People who believe entrepreneurs are motivated solely by money would have trouble explaining Mackinac Island’s Grand Hotel, an internationally renowned tourist resort that stayed open while struggling for decades just to make ends meet.

The Grand Hotel opened its doors in 1887 with hopes of accommodating visitors to beautiful Mackinac Island. But those hopes were soon dashed as three successive managers failed to earn any profit from the hotel, which suffered from northern Michigan’s short summer tourist season.

One frustrated manager in 1910 even proposed to tear down the near-bankrupt hotel and sell the land. But the hotel continued to muddle along until 1923, when a young clerk named William Woodfill took over as manager.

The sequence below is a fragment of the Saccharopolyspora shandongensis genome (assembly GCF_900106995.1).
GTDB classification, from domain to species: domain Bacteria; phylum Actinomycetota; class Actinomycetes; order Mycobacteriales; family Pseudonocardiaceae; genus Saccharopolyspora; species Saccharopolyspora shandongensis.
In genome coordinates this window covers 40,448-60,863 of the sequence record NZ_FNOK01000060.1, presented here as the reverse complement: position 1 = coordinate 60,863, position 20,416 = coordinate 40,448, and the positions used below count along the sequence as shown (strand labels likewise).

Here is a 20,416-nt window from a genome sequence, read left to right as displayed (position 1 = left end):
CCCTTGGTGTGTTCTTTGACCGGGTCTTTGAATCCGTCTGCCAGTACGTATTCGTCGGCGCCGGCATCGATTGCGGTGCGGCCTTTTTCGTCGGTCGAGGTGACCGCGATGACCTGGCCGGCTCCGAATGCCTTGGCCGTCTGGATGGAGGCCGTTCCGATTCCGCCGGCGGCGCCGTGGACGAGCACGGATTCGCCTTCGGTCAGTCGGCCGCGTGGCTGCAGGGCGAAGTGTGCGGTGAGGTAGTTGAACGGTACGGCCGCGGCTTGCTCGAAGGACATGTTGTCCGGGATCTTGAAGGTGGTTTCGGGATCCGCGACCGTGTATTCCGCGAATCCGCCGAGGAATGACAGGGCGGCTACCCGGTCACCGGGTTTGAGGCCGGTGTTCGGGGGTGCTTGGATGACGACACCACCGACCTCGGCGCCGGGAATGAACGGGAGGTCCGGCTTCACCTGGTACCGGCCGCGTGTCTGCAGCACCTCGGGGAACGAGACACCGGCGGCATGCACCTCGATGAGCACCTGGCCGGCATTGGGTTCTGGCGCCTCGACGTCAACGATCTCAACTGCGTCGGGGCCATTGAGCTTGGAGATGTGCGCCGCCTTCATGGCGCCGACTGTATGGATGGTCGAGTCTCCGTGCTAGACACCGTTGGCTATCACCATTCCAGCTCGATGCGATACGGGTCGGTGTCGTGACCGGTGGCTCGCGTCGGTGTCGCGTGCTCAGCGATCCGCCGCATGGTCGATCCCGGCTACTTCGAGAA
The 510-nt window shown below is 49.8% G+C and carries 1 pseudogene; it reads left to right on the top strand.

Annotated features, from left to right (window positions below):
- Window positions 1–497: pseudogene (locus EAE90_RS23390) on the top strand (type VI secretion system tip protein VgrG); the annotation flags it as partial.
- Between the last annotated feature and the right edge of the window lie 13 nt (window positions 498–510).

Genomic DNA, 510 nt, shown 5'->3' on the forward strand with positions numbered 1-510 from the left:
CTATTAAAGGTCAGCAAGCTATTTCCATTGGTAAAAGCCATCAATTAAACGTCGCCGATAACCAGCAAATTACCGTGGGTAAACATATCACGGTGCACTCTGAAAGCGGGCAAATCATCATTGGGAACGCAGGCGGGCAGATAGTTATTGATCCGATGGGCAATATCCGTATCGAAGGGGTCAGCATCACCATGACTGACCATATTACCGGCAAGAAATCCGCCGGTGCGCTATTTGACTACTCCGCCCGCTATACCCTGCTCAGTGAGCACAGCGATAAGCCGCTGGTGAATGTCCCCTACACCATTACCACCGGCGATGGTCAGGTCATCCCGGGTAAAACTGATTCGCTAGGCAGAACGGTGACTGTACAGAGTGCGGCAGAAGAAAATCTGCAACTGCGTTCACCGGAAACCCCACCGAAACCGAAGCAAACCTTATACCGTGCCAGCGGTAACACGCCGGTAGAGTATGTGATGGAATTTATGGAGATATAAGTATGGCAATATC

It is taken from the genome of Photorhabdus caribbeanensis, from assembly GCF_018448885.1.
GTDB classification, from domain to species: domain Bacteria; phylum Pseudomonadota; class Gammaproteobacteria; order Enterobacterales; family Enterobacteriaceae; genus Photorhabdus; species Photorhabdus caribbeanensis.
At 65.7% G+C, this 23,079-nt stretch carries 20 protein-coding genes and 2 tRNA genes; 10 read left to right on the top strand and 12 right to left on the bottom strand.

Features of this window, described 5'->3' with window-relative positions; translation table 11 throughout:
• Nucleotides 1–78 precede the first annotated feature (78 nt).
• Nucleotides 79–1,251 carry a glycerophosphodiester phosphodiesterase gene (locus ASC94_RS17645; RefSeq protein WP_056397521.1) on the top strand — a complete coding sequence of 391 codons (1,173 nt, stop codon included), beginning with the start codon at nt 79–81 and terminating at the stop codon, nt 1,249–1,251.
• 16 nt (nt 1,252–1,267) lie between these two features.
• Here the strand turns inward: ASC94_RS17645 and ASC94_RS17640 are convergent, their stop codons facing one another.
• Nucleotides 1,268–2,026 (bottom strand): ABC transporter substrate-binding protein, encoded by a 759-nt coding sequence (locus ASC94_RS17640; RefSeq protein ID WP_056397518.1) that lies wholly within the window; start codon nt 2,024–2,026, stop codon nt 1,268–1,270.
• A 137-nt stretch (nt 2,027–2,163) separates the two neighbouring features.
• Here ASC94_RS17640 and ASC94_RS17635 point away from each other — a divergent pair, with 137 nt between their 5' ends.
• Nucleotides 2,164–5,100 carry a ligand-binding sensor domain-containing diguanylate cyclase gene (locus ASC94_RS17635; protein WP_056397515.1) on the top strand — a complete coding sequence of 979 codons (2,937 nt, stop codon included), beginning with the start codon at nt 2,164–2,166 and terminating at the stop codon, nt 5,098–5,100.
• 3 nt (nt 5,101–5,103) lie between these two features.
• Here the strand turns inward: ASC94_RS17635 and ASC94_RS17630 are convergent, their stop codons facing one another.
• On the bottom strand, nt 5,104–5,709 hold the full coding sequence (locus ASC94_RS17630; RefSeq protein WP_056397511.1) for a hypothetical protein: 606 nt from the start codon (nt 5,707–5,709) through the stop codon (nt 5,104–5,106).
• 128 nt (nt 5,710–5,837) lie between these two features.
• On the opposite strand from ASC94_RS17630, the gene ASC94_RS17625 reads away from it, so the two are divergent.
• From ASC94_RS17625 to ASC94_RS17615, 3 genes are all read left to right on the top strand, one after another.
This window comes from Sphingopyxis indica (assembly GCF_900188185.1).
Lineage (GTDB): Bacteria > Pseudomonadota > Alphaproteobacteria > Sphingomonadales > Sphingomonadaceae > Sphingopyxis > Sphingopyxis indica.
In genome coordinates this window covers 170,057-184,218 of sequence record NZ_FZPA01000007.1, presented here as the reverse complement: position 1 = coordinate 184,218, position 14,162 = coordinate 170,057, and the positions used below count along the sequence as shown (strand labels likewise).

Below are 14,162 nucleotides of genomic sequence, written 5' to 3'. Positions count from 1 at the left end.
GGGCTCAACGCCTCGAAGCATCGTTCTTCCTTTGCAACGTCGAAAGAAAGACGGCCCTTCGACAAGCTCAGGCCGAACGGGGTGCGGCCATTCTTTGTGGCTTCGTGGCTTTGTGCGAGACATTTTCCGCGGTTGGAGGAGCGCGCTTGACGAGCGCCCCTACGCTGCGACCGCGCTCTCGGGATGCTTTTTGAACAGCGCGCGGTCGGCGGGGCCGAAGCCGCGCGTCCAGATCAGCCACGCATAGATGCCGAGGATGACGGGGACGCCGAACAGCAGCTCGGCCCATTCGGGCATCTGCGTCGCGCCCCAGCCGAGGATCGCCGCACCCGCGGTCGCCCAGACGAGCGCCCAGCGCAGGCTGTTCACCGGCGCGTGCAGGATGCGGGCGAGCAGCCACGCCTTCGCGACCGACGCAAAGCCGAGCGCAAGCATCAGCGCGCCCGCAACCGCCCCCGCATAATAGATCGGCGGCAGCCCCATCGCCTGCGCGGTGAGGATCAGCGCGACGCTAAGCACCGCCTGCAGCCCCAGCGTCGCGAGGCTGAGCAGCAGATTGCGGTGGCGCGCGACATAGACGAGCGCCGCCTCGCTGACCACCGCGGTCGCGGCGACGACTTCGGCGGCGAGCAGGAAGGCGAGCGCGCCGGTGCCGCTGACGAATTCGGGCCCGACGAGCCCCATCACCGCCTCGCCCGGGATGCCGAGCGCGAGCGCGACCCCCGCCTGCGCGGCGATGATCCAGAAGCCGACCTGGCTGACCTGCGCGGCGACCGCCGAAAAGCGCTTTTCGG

Woodfill immediately began enhancing the Grand Hotel’s elegance and charm, but the hard times continued through the unprofitable years of the Great Depression and World War II. But Woodfill persevered and by the time he sold it in 1979, the hotel had finally emerged as a world-class resort.

Woodfill died in 1984, but for 56 years the freedom to pursue his love for the Grand Hotel ensured that one of Michigan’s most treasured landmarks would continue to enrich us all.

For the Mackinac Center, this is Catherine Martin.